Stephen has suggested that our identity graphs will provide the rich data of tapestry and relations which will give us the opportunity to become more self-reflective, both as individuals and as a community and shift from the Quantified Self to the Qualified Self. This is not statistical data. It is data reflecting self-knowledge.

It has been hard to find anything very much online about the Qualified Self, but there is a good post written in 2014 by Mark Carrigan, which seems to align with Stephen’s and Lee Humphrey’s writing. In this post, Mark writes:

….. I’m suggesting qualitative self-tracking can be thought of as a distinct type of practice.

…. My point at the time was that the ethos of self-knowledge through numbers does very little for me personally. But I’m intellectually drawn to the Quantified Self because it’s a fascinating example of the intensification of reflexivity in contemporary society. (Mark has written Quantified Self in this final sentence, but I think it’s a typo and he means Qualified Self. That would make more sense in the context of his writing)

And then he goes on to attempt to define the Qualified Self,

Here’s an attempt at a definition of qualitative self-tracking: using mobile technology to recurrently record qualities of experience or environment, as well as reflections upon them, with the intention of archiving aspects of personal life that would otherwise be lost, in a way susceptible to future review and revision of concerns, commitments and practices in light of such a review. So obviously things like personal journals would fall into this category.

From this, the Qualified Self is more reflective and less concerned with measurement and numbers.

That leaves the Connected Self. I’m assuming this means being connected to our inner selves and our own ‘Being’, which would be a progression from the Qualified Self, but would also mean being connected to the selves of ‘Others’. The Connected Self would be a more ‘embodied’ self, which understands itself in terms of relations and ‘betweenness’. ‘Betweenness’ is a topic I was exploring before starting this MOOC. On reflection I think it is relevant to both the Qualified Self and the Connected Self.

I have not found it easy to unpick what Qualified Self and Connected Self mean. If you are reading this post, perhaps you have some thoughts / alternative perspectives you would be willing to share?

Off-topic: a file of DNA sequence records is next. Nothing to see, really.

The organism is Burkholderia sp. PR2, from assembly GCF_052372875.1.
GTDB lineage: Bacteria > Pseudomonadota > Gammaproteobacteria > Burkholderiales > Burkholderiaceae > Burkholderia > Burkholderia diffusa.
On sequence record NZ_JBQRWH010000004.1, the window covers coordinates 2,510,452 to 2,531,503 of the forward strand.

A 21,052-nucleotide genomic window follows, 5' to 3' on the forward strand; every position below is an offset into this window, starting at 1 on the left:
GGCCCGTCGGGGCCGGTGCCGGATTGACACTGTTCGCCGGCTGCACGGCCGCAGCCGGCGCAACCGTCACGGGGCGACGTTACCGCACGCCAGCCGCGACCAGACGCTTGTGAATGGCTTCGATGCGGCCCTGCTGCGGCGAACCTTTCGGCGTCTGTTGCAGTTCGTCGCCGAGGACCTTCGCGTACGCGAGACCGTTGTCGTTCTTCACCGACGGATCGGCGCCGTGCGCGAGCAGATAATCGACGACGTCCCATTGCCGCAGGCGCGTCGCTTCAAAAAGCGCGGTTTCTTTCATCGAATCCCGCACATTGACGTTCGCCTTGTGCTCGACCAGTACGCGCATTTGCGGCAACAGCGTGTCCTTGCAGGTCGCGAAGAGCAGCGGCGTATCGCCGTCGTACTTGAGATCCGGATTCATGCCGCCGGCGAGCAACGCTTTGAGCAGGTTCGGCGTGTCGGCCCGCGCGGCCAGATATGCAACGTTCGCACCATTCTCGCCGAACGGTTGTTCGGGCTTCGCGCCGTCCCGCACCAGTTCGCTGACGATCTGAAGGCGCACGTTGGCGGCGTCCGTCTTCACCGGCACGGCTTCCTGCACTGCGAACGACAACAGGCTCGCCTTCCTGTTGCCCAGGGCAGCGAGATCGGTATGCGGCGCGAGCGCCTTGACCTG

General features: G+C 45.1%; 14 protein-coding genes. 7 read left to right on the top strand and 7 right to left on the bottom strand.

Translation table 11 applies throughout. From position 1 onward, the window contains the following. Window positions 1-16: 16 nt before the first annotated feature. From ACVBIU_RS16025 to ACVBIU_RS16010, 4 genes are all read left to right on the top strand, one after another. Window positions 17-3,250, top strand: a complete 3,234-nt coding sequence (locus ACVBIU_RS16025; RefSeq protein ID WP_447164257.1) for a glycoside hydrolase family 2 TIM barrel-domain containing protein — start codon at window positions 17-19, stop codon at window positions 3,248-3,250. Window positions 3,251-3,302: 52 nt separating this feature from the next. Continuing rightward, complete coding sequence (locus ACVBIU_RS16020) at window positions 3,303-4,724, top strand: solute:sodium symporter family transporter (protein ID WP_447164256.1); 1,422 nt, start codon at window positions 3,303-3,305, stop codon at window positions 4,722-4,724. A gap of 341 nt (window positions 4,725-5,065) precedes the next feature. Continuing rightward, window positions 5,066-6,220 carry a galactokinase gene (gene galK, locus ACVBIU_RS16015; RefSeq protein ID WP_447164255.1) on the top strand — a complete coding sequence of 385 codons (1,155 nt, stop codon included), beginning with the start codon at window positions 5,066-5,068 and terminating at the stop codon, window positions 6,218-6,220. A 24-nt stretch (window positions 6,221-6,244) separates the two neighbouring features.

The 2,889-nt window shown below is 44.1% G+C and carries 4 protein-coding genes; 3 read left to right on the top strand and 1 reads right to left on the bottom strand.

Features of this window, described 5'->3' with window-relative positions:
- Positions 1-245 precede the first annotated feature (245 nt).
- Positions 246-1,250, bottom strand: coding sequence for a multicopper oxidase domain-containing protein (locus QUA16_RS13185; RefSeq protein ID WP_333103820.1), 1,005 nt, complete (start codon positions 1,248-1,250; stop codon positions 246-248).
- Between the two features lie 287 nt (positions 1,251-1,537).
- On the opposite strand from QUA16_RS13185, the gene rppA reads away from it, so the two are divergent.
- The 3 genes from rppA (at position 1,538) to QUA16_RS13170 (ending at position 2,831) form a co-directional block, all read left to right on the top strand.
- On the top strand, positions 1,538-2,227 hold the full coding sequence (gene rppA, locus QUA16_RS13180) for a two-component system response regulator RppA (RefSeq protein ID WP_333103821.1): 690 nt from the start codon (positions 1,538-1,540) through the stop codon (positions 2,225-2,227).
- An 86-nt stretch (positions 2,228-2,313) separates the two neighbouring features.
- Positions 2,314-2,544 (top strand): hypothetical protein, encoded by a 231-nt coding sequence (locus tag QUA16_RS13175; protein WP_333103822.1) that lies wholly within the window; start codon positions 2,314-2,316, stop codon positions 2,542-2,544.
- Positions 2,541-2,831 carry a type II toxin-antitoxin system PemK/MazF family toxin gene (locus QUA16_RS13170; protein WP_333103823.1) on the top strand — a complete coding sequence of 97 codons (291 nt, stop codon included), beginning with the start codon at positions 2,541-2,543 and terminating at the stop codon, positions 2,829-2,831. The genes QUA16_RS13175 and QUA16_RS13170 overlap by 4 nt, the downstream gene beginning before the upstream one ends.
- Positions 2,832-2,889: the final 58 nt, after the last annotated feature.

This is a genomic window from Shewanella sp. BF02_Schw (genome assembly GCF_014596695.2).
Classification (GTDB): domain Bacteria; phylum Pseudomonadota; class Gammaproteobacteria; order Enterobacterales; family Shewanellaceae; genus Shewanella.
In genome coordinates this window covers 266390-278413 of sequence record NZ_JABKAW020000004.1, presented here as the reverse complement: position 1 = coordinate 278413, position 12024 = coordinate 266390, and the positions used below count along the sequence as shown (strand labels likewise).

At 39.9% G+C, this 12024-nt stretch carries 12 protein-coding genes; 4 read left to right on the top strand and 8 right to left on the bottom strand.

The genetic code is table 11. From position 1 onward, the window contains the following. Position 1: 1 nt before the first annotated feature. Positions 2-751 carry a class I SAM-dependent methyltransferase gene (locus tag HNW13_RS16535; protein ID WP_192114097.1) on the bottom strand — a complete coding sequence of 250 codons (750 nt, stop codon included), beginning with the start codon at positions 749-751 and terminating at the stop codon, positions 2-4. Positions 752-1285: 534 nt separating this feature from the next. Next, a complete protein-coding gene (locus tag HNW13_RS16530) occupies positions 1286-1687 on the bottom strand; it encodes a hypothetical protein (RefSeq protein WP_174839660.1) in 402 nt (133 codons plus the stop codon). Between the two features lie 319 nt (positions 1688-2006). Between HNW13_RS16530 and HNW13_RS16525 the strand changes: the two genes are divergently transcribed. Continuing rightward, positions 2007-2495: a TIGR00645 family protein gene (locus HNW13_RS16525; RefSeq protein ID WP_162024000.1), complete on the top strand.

Source of imageHarvard Business Review

Participants’ Identity Graphs

Matthias Melcher –

Roland Legrand –

Kevin Hodgson –

Geoff Cain –

Frank Polster –

Laura Ritchie – 

Ioannou Karvelas –

Vahid Masrour – 

Keith Hamon –

Dorian –

Random Access –

Gerald Ardito –  

Lou – 

6 thoughts on “The Quantified, Qualified and Connected Self

  1. x28 November 16, 2018 / 3:30 pm

    Your inspiring post leads me to wild speculations. Maybe the ‘quantified self’ will, in the sense of the ‘rich tapestry’ that Stephen depicts, lose the terrible flavor of bean-counting measure addicts. Instead, the MANY data (big data) are like the pixels of a picture, which forms the backdrop of our wholeness experience against which we notice any unusual/ outstanding/ salient things/ patterns/ concepts, much in the way of the ‘right hemisphere’ mode’s encounter with the new. These concepts, thus, become the ‘qualitative’ stage, and they are processed (isolated and fixed) by the ‘left hemisphere’ mode. In the dialectical triangle that McGilchrist describes, they are finally returned to the ‘right hemisphere’ mode, and it’s not much of a stretch to call this the ‘connected’ stage since, of course, the connections are what overcomes the isolation and abstraction of the intermediate stage.
    For my graph, I already found myself using the data that were automatically collected and relieved me from searching in my archives.

  2. dogtrax November 16, 2018 / 3:51 pm

    Thanks for all your posts, Jenny. You sometimes “read” Stephen differently than I do — and you usually do this with greater depth and deeper understanding. To see ideas filtered through others — well, this is part of this whole discussion of who we are and how we refract our way into the world though sharing and audience. Is that quantifiable? Qualifiable? The terms may not do justice to the ideas.

  3. jennymackness November 16, 2018 / 7:42 pm

    This is a response / comment from STEPHEN DOWNES – copied here from –

    Well these are still concepts in flux (as is the whole course). I had not seen Mark Carrigan and Lee Humphrey on this. For me, the shift originates in the idea that there is quantitative, qualitative and connective knowledge, as I outline in ‘An Introduction to Connective Knowledge’.